If you are not the original owner of your classic Ferrari or Maserati then do you know how many shops may have had their hands on your car? I ask this question because over the last 25 years of restoring Houdaille shocks I have seen much mishandling of these shocks. Because of the universal design of the Houdaille shock, a non-expert can easily re-assemble the shock like they would any other shock. This is not any old shock. It’s a whole different animal. It must be done according to a method. Case in point, although these shocks were never meant to be rebuilt, many adventurous people have dissembled these shocks only to not have taken proper notes beforehand. The internal valving must be placed in a proper position for correct function. These shocks were meant to only be positioned in one place on the frame. The arm is mounted on a square post and the cover is a press fit on the body. Many times I find the shock to have been mounted incorrectly on the frame which means it was not functioning correctly. The cover acts as a reservoir for the oil to expand and contract due to temperature changes. On the inside there is an air vent at the top and at the bottom there are oil intake holes so proper radial alignment is essential for function. This is not easy and like I have said in previous posts, not cookie cutter.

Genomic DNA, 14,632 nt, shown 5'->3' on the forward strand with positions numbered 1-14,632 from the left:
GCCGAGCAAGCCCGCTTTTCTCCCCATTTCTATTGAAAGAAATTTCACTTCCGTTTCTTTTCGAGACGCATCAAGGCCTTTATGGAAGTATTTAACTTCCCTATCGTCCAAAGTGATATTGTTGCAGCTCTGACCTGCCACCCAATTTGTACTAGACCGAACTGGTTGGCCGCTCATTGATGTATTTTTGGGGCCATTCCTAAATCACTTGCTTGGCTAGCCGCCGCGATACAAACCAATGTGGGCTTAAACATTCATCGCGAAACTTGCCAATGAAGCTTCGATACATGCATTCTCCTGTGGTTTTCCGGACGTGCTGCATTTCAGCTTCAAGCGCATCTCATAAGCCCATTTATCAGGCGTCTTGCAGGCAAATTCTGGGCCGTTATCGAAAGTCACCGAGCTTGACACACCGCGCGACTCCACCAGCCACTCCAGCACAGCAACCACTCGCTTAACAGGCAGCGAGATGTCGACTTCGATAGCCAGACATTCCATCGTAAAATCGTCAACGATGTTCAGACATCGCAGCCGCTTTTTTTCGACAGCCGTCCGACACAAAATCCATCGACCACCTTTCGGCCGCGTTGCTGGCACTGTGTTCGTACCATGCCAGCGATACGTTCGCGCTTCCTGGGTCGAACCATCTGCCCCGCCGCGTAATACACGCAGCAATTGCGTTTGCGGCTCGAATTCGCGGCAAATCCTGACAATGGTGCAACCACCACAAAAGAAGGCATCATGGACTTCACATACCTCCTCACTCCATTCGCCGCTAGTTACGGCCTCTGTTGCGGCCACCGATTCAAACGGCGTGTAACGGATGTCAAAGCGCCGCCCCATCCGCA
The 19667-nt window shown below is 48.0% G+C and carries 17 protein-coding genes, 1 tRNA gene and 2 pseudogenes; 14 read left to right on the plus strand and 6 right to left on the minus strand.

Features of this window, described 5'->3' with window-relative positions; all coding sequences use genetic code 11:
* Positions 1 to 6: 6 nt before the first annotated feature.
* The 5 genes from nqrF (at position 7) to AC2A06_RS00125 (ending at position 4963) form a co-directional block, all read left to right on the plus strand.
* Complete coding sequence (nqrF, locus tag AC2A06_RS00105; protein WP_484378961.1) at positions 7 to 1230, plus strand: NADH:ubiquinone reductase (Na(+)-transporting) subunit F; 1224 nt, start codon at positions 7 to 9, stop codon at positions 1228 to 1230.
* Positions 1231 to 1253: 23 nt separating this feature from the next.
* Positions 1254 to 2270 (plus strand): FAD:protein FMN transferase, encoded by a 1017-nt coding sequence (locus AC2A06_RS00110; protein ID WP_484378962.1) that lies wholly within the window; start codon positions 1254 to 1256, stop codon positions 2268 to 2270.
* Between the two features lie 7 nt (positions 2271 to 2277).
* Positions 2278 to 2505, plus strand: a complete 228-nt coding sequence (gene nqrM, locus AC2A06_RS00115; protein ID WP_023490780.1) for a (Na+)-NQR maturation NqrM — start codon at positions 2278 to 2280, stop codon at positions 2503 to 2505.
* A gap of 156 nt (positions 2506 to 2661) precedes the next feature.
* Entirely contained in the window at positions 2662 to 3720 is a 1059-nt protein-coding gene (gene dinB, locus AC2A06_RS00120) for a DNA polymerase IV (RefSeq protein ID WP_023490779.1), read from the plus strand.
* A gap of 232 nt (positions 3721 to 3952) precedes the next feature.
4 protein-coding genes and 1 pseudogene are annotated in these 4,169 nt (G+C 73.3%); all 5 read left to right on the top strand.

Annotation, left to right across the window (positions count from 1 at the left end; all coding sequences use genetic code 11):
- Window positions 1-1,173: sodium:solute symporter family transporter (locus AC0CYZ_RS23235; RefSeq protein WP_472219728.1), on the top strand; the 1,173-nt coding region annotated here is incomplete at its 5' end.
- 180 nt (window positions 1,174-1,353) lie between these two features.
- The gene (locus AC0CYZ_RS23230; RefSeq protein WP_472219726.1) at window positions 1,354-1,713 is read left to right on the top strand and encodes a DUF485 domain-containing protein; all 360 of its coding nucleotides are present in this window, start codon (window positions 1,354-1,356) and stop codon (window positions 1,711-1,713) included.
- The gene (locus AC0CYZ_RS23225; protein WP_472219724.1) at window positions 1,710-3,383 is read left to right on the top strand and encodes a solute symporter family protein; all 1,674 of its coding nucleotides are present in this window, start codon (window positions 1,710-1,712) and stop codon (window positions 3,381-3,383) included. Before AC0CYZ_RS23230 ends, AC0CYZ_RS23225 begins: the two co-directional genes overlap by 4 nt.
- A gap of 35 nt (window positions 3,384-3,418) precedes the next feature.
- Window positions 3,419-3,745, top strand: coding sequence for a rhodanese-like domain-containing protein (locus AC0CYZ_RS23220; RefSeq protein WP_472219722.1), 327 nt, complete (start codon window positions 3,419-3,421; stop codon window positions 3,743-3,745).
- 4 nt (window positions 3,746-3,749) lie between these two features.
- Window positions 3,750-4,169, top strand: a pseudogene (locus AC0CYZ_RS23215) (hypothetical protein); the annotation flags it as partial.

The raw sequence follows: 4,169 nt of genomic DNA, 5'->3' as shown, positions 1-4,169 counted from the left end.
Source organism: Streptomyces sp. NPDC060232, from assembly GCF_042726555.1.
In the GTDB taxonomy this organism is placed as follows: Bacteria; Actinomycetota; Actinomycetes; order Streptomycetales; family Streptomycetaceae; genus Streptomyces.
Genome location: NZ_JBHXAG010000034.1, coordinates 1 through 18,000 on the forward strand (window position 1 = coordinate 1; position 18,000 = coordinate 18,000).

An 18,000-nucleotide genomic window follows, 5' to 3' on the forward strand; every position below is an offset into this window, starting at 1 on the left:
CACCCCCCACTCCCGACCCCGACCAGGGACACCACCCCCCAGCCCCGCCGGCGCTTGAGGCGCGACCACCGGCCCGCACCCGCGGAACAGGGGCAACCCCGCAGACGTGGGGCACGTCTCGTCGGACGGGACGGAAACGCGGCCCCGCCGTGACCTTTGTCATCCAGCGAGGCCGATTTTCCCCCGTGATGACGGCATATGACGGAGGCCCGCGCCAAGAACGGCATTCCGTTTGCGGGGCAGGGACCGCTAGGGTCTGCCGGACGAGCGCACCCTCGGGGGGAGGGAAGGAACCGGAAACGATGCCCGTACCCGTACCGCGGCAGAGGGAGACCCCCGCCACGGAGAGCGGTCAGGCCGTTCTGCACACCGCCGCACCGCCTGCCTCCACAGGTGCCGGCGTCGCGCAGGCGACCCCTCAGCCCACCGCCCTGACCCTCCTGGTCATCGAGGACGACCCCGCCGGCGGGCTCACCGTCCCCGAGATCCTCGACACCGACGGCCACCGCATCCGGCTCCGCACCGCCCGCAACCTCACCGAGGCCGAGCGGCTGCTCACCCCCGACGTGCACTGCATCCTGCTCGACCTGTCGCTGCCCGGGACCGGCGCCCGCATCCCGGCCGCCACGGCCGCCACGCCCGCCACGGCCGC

During the restoration process it is easy for a generalist to overlook your shock. They are looking at the big picture and if the shock isn’t leaking most restorers move on. So many owners have complete confidence in their repair shop as they should, but even the repair shop could use some education from time to time. As a shop owner I realize the importance of keeping all repair work in house. At times though, it can be difficult to keep work in house and there comes a time when we have to recognize that a task is out of our league. Thus I take on jobs from other restorers who want perfection for their clients.